Nostalgia in the Mundane

My children are all in bed, if not asleep, and the house for once is quiet. I was reading a story on the blog, Storyshucker, called “Birds of a Feather“. At one point, the author talks about how anything can make him feel sentimental, or nostalgic. Well, I was sitting on my bed reading, while nursing my little five month old son to sleep. I looked at him and thought about how tall he is getting, and how he still seems so little at the same time. When my babies were really little, I used a Boba Wrap to carry them while running errands, hiking, traveling……just about anytime I didn’t want to use a stroller because it was too bulky or unwieldy, or I just wanted to have my hands free while still experiencing the sweet sensation of snuggling such an amazing little person close to my body. Lately, my little boy has strained against the cocoon like sensation of being wrapped in the Boba.

So, this last trip we went on, I used an Ergo for my baby carrier. Now, the Ergo is great. It’s comfortable. It allows the baby to look around with a good field of view even in a front facing in position. My little boy was much more comfortable in the Ergo than he has been lately in the Boba Wrap. But it doesn’t have quite the same snuggly feeling. It highlights the fact that my baby is no longer a newborn, or even a very young baby. He is rolling over. He is eating baby food. It is one step forward in my child growing up.

My oldest child also picked out new rolling luggage for this trip, an R2D2 shaped roller that beeps just like the robot. She gave up her Trunki, a suitcase she can pull and ride at the same time, because she is too big for it. The Trunki she gave to her two year old sister, who is now old enough  and coordinated enough to ride on it. Our little boy is our last baby. The Boba wrap I gave away this week to someone else who could use it. It felt like a bandaid being ripped off. Except, the sentimental pain has not really faded over the course of the week.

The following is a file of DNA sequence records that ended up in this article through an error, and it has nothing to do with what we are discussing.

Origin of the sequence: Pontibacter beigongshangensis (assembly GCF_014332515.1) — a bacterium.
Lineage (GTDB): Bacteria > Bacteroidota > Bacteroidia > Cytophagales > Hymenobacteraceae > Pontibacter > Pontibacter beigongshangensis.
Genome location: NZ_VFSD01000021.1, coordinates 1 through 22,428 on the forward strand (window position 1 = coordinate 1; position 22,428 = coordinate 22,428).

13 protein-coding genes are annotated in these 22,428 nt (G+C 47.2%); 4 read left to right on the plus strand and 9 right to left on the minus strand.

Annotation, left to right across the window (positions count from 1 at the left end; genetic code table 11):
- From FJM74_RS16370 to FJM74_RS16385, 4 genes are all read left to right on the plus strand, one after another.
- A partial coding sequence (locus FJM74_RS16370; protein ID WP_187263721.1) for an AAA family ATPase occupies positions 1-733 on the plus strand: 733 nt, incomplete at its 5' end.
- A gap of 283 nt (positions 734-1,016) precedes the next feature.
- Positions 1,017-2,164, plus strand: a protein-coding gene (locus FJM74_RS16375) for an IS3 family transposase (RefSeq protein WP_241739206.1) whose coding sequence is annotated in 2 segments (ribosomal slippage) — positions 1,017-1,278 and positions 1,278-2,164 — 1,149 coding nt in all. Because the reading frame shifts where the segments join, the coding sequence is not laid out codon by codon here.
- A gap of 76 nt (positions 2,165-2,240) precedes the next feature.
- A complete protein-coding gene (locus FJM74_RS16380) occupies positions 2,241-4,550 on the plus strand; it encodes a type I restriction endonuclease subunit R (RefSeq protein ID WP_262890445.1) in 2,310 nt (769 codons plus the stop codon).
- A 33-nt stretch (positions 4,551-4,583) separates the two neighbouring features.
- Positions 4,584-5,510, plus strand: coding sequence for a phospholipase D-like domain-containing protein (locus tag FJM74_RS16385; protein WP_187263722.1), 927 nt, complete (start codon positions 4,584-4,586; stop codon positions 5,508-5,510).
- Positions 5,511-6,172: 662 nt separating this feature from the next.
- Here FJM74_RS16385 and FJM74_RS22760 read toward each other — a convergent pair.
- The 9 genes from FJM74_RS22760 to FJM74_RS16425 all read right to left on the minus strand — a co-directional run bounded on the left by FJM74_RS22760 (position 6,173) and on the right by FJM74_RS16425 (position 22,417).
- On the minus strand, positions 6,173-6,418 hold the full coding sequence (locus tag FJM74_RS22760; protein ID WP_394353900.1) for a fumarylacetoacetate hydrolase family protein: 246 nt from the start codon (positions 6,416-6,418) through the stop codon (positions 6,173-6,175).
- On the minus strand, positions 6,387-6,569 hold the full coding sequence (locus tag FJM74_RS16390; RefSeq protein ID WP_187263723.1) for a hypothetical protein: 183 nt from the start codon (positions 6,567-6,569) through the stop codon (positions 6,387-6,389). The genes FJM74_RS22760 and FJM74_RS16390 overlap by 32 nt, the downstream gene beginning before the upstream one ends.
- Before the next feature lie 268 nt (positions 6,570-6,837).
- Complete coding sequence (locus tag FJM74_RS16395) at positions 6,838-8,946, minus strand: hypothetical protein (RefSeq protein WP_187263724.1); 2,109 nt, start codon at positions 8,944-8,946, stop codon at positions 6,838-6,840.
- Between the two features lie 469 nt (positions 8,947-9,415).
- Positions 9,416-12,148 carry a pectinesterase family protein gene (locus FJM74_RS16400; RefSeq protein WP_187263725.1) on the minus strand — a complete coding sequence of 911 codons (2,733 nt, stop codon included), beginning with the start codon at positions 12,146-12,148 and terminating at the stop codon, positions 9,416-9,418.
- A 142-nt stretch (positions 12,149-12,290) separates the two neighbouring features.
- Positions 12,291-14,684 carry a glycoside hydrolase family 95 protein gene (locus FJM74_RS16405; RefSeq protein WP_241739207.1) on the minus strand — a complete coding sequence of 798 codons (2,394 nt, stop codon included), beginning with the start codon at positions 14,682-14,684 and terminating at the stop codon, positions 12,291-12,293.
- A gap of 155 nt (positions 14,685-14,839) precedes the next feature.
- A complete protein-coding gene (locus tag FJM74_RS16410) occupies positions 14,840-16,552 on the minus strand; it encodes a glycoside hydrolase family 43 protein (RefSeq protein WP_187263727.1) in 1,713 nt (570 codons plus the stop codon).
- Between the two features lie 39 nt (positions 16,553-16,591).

I keep remembering moments with one or another baby snuggled close to me in the Boba. I remember how excited Alyssa was when she first used her Trunki. Children grow up and leave these things behind. But even hints of these memories can send me into bittersweet nostalgia. I am both proud of how my children are learning and growing into wonderful people and want to simultaneously freeze each moment to be relived over and over.

Even though my children were in bed, my sentimentality urged me to go and say good night to them one more time. My two oldest were in bed talking about how they were going to sail that night to Neverland, to play with Peter Pan and Tinkerbell. They are growing up, but at least tonight they don’t seem to be in a hurry to do it. And that is just fine with me.

4 thoughts on “Nostalgia in the Mundane

  1. Nostalgia is indeed bittersweet, isn’t it? I think life is ideally a mix of nostalgia, mindfulness, and joyful anticipation of the future. Cool post. I really like your blog. Very unique experience!


  2. Pingback: Two Kinds of Kindness |

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